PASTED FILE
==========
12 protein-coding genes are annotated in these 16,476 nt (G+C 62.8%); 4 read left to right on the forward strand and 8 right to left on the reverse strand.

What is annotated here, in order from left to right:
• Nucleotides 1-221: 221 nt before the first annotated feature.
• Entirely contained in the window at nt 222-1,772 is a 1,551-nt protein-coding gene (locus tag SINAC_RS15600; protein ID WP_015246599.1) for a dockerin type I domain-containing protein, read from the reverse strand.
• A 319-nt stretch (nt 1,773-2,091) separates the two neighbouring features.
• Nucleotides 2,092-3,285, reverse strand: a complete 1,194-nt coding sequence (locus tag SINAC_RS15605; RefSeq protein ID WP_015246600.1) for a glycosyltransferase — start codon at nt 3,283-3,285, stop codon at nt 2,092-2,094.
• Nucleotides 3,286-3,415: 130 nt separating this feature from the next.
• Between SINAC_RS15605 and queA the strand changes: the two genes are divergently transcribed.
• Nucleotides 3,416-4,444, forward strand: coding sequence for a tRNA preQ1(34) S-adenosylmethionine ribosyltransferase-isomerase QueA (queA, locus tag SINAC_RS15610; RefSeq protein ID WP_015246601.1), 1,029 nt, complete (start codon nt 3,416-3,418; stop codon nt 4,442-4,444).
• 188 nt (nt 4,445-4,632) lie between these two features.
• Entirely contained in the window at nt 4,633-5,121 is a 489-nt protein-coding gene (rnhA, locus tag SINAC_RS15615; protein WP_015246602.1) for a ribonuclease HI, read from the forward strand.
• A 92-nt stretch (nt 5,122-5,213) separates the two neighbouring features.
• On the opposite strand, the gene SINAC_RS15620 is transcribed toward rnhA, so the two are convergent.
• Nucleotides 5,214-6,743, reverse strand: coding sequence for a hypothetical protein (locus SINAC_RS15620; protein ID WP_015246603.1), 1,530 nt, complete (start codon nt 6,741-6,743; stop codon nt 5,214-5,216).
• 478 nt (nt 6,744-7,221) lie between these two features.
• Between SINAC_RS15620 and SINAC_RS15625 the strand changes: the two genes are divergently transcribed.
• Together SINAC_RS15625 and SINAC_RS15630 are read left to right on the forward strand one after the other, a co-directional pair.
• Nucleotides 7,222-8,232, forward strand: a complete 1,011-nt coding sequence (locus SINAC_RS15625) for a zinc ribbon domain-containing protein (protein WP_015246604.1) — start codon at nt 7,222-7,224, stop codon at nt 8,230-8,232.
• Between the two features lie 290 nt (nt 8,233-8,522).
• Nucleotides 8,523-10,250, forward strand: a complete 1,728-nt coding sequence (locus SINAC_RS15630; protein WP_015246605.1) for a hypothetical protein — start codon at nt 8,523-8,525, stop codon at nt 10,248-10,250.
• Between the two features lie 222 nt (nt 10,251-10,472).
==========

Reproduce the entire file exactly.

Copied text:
12 protein-coding genes are annotated in these 16,476 nt (G+C 62.8%); 4 read left to right on the forward strand and 8 right to left on the reverse strand.

What is annotated here, in order from left to right:
• Nucleotides 1-221: 221 nt before the first annotated feature.
• Entirely contained in the window at nt 222-1,772 is a 1,551-nt protein-coding gene (locus tag SINAC_RS15600; protein ID WP_015246599.1) for a dockerin type I domain-containing protein, read from the reverse strand.
• A 319-nt stretch (nt 1,773-2,091) separates the two neighbouring features.
• Nucleotides 2,092-3,285, reverse strand: a complete 1,194-nt coding sequence (locus tag SINAC_RS15605; RefSeq protein ID WP_015246600.1) for a glycosyltransferase — start codon at nt 3,283-3,285, stop codon at nt 2,092-2,094.
• Nucleotides 3,286-3,415: 130 nt separating this feature from the next.
• Between SINAC_RS15605 and queA the strand changes: the two genes are divergently transcribed.
• Nucleotides 3,416-4,444, forward strand: coding sequence for a tRNA preQ1(34) S-adenosylmethionine ribosyltransferase-isomerase QueA (queA, locus tag SINAC_RS15610; RefSeq protein ID WP_015246601.1), 1,029 nt, complete (start codon nt 3,416-3,418; stop codon nt 4,442-4,444).
• 188 nt (nt 4,445-4,632) lie between these two features.
• Entirely contained in the window at nt 4,633-5,121 is a 489-nt protein-coding gene (rnhA, locus tag SINAC_RS15615; protein WP_015246602.1) for a ribonuclease HI, read from the forward strand.
• A 92-nt stretch (nt 5,122-5,213) separates the two neighbouring features.
• On the opposite strand, the gene SINAC_RS15620 is transcribed toward rnhA, so the two are convergent.
• Nucleotides 5,214-6,743, reverse strand: coding sequence for a hypothetical protein (locus SINAC_RS15620; protein ID WP_015246603.1), 1,530 nt, complete (start codon nt 6,741-6,743; stop codon nt 5,214-5,216).
• 478 nt (nt 6,744-7,221) lie between these two features.
• Between SINAC_RS15620 and SINAC_RS15625 the strand changes: the two genes are divergently transcribed.
• Together SINAC_RS15625 and SINAC_RS15630 are read left to right on the forward strand one after the other, a co-directional pair.
• Nucleotides 7,222-8,232, forward strand: a complete 1,011-nt coding sequence (locus SINAC_RS15625) for a zinc ribbon domain-containing protein (protein WP_015246604.1) — start codon at nt 7,222-7,224, stop codon at nt 8,230-8,232.
• Between the two features lie 290 nt (nt 8,233-8,522).
• Nucleotides 8,523-10,250, forward strand: a complete 1,728-nt coding sequence (locus SINAC_RS15630; protein WP_015246605.1) for a hypothetical protein — start codon at nt 8,523-8,525, stop codon at nt 10,248-10,250.
• Between the two features lie 222 nt (nt 10,251-10,472).